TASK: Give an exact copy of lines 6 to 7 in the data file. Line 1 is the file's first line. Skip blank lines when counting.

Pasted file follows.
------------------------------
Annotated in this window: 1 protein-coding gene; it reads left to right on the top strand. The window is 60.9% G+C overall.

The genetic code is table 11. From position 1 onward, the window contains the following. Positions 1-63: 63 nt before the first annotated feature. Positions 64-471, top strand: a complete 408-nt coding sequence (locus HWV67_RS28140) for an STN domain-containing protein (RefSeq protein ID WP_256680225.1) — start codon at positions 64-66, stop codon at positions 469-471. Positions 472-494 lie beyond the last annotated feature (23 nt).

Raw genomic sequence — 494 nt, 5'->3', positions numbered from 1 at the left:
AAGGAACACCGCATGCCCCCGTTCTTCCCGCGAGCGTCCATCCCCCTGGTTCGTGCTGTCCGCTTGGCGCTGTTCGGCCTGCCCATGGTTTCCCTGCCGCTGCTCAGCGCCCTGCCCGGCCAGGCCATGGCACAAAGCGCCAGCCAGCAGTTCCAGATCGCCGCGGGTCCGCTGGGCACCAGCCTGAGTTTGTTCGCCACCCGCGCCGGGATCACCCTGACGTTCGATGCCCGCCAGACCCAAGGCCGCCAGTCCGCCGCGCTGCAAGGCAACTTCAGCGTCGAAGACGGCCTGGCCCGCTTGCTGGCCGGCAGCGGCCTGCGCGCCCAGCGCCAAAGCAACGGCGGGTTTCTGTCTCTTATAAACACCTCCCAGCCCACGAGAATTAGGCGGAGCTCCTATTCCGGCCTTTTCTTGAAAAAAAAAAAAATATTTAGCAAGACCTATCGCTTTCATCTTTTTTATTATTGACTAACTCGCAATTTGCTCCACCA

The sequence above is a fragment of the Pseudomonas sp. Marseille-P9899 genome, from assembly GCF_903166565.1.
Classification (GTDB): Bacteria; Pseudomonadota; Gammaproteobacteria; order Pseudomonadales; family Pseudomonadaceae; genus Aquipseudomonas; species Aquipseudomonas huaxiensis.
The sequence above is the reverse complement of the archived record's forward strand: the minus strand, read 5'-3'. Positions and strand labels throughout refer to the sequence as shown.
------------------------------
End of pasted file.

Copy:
Classification (GTDB): Bacteria; Pseudomonadota; Gammaproteobacteria; order Pseudomonadales; family Pseudomonadaceae; genus Aquipseudomonas; species Aquipseudomonas huaxiensis.
The sequence above is the reverse complement of the archived record's forward strand: the minus strand, read 5'-3'. Positions and strand labels throughout refer to the sequence as shown.